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Dear Editor:
I am all for updating the prevailing wage system. If the wages are artificially low via the current system, the DOL and other agencies should certainly fix that. But with any system, it will rely on humans to make sure that the laws are complied with. To make sure a set wage is actually paid and set hours are complied with there must be an enforcement mechanism. So no matter what wages are set someone must monitor both the wages and the hours of the employees. Though I still don't understand the effect of the advertising proposal where an employer wants to hire more than one worker. Would that employer be precluded from hiring any foreign workers if they hire just one US worker or is it a one for one proposition? By the way, I like the three year green card proposal so much I'd like to reduce it to one year. I can get a labor certification done in less than 3 years so I'd like a form of visa that would allow me to get it done faster than that. I want to thank David Murray for his kind remarks. Too kind if you ask my co-workers. They think I am a mean old man. On an unrelated note. The multitude of proposals by various forces in our government to allow local law enforcement to enforce immigration laws is rather frightening to me. Immigration laws are incredibly complex and I don't care what kind of training program is in place it will not be enough to teach local cops the ins and outs of immigration law. I imagine there will be quite a lot of erroneous arrests and detentions, as if there aren't enough already. Not to mention the fact that this will clearly lead to more racial profiling in a country already rife with it. I am pretty happy that the law enforcement agency in my city, Chicago, has recognized that it's more important to have a good rapport with the community than to turn some EWI's or overstays into the BCIS. Unfortunately, the suburban law enforcement agencies don't seem to be following suit.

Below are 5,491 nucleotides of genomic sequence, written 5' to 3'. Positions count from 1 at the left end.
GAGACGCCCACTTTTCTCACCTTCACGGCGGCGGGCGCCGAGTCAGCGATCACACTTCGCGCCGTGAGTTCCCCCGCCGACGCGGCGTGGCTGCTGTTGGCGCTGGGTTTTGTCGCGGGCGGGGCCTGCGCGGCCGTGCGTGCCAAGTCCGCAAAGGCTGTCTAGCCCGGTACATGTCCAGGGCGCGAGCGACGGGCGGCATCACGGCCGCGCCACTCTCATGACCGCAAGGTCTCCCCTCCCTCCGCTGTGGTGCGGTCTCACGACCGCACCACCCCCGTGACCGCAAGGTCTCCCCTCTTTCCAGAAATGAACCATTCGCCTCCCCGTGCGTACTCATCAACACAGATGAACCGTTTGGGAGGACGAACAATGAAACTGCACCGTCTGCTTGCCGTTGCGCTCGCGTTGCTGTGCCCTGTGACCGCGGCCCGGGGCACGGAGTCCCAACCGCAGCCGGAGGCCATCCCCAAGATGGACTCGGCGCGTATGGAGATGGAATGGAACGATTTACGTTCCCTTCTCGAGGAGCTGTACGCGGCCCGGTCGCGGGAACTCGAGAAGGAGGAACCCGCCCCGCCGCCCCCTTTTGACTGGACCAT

Justin G. Randolph
Carpenter & Capt, Chtd.



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